All this may seem remote from our lives as inspectors, but it is not. Just because you haven’t become one of the law’s hapless victims yet, merely increases the statistical probability that you will. As I have reported elsewhere, most of us are liable for the properties that we inspect for as long as four years, and while real estate agents have an ethical (if not legal) responsibility to pass on our reports to every Tom, Dick, and Harry that demonstrates an interest in the property, these same people have the legal right to sue us, whether they paid for our services or not. This flies in the face of common sense, but it’s the way things are. An inspector in California was sued over a pool that was not in existence at the time of his inspection, another was sued by someone stupid enough to dive from the top of a water slide into the shallow end of a pool, and yet another was sued for an allegedly dust contaminated furnace that his report indicated needed to be cleaned. And I was sued over something that is disclaimed in my standards of practice, and which was specifically disclaimed in my report, and by persons who were not even my clients. Is it any wonder that attorneys are almost universally despised? And what is even worse is that the innocent are dragged into lawsuits along with the guilty. Under the doctrine of “equitable indemnity,” everyone is included in the suit until they can be excluded by the court, a guarantee of easy money for a whole tribe of attorneys.

Equitable indemnity can be seen as reasonable and just, as it was when it was first applied. It arose out of a motorcycle case, which stipulated that consumers are entitled to rely on the reports of specialists. For example, if I paid to have a motorcycle serviced by a specialist and then sold it to you, along with the itemized bill for the service you would have the right to rely on that information even though you hadn’t actually paid for it or commissioned it. Fair enough? In that instance, yes. But to make that a regulatory law is insipid. And you can understand what that means to you and your inspection reports, and how easily you could become a victim of the law. What Howard argues is that the law has replaced humanity: “we have constructed a system of regulatory law that basically outlaws common sense,” he says (p.11). And he goes on to say that we have all but abandoned the application of the common law, which takes the circumstances into account, as well it should. He explains: “The accident caused by swerving to avoid the child is excusable; falling asleep at the wheel is not. The most important standard is what a reasonable person would have done” (p.23). Most of the court cases that I’ve become familiar with have nothing to do with common sense, and have not only been totally unreasonable but have made a mockery of justice. And I never went looking for them, and never invited anyone to send them to me. And when I find attorneys documenting such abuses, I know that the system has been corrupted by stupidity and greed, and that we are at the mercy of blue-collar terrorists. Nothing short of tort reform, or a general strike of inspectors nationwide, is likely to change this unhappy state of affairs. So, at this wonderful time of year, rejoice with your family and friends. And, as you begin the New Year, do everything you can to avoid litigation because, unfortunately, there is nothing that can prevent it, nothing. In the words of an ancient proverb: “First the feathers, then flight.”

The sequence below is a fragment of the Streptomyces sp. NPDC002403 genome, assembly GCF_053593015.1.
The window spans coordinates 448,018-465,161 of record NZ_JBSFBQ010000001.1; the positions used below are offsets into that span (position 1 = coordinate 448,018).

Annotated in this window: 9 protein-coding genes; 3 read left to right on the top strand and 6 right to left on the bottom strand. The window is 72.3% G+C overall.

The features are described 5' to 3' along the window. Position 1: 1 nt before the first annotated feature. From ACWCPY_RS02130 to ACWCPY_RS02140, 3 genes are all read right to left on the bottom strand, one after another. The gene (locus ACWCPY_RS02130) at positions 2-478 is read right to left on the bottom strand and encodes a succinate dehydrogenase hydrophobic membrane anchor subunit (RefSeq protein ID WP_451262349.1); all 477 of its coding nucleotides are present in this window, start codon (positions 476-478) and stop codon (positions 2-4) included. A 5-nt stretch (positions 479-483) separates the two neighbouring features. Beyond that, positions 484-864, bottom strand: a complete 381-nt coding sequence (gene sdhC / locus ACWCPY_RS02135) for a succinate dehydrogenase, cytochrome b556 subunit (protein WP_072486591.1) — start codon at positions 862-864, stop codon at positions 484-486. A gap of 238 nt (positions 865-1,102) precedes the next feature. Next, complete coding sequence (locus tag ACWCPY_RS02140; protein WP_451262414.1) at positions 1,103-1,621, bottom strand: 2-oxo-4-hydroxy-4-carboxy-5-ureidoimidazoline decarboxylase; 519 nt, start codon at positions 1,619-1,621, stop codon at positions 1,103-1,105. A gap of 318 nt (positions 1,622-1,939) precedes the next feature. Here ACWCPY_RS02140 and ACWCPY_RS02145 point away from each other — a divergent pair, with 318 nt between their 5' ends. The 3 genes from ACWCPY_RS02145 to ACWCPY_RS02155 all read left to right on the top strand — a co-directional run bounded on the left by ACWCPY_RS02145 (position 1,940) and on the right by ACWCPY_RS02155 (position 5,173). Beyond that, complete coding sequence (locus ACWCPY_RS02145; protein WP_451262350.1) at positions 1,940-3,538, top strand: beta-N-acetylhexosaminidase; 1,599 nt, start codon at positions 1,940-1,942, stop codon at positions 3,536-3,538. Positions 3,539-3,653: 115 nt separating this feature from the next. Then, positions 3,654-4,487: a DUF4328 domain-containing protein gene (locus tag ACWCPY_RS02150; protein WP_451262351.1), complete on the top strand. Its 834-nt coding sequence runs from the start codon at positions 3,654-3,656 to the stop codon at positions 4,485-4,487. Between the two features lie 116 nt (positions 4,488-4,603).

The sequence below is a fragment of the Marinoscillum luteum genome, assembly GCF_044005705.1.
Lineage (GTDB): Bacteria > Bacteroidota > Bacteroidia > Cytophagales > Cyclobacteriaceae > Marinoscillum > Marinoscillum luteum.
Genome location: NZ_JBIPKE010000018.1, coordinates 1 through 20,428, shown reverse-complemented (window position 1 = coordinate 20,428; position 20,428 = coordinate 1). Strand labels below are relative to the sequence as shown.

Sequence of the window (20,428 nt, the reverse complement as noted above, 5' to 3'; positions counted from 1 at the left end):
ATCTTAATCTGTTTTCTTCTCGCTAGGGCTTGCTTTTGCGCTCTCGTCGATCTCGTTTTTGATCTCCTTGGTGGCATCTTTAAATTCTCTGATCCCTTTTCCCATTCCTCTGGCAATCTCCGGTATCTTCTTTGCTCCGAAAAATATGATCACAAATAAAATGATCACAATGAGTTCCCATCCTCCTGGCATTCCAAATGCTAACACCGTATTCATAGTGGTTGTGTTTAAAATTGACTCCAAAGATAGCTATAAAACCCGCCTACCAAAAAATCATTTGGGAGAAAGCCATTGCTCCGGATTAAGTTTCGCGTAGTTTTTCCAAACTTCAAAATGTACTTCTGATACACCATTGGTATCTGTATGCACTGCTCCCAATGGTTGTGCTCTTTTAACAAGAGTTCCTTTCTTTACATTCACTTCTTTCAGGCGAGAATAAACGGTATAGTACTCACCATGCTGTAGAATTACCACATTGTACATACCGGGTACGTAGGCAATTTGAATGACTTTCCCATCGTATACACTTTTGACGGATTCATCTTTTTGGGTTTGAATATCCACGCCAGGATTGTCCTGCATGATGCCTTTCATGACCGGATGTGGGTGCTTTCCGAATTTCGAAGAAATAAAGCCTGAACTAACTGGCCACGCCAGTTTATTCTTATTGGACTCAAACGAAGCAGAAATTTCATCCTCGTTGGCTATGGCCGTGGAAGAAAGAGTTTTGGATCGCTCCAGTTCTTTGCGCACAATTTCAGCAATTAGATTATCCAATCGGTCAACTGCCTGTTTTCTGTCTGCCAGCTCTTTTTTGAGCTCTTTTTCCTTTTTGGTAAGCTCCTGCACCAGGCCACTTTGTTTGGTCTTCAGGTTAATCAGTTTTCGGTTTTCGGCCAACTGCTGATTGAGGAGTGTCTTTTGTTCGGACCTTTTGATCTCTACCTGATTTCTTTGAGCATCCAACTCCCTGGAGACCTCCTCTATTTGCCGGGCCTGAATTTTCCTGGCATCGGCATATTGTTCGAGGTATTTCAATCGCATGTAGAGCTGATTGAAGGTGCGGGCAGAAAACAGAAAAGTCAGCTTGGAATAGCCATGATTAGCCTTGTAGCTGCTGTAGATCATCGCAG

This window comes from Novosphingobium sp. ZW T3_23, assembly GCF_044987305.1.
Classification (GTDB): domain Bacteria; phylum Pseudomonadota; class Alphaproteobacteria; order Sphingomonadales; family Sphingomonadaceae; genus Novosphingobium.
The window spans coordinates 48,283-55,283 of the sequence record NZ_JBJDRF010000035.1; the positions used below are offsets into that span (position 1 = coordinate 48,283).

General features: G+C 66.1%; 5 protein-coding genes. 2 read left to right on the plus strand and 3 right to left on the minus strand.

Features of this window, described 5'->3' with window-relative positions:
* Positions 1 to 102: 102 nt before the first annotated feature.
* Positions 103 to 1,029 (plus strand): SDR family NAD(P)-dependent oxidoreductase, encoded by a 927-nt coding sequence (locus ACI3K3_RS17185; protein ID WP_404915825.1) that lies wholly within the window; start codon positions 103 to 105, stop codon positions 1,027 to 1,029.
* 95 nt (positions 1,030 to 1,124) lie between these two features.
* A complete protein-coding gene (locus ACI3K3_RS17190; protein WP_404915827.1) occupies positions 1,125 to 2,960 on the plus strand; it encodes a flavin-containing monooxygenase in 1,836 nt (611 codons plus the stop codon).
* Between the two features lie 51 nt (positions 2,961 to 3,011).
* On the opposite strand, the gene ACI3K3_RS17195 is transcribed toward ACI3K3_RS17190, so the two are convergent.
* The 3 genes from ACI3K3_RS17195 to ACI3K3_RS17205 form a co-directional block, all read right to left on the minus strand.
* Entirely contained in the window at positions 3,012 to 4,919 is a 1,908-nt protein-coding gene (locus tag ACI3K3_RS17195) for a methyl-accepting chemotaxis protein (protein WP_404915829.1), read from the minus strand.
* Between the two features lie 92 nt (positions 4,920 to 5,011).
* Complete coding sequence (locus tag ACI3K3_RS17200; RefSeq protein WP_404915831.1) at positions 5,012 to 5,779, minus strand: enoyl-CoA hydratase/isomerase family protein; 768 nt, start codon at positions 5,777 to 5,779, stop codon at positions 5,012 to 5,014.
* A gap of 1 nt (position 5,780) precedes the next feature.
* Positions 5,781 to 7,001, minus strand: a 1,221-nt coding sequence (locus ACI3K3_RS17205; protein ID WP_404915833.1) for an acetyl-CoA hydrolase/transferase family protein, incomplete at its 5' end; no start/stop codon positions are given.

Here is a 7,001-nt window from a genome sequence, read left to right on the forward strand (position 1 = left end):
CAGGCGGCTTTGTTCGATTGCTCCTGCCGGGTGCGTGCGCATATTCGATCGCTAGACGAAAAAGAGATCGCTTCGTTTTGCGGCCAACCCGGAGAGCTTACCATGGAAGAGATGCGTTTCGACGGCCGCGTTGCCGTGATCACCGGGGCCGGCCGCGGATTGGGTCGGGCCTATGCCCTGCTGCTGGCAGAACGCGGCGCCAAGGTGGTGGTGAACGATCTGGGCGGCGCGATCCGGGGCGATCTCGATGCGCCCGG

For more articles go to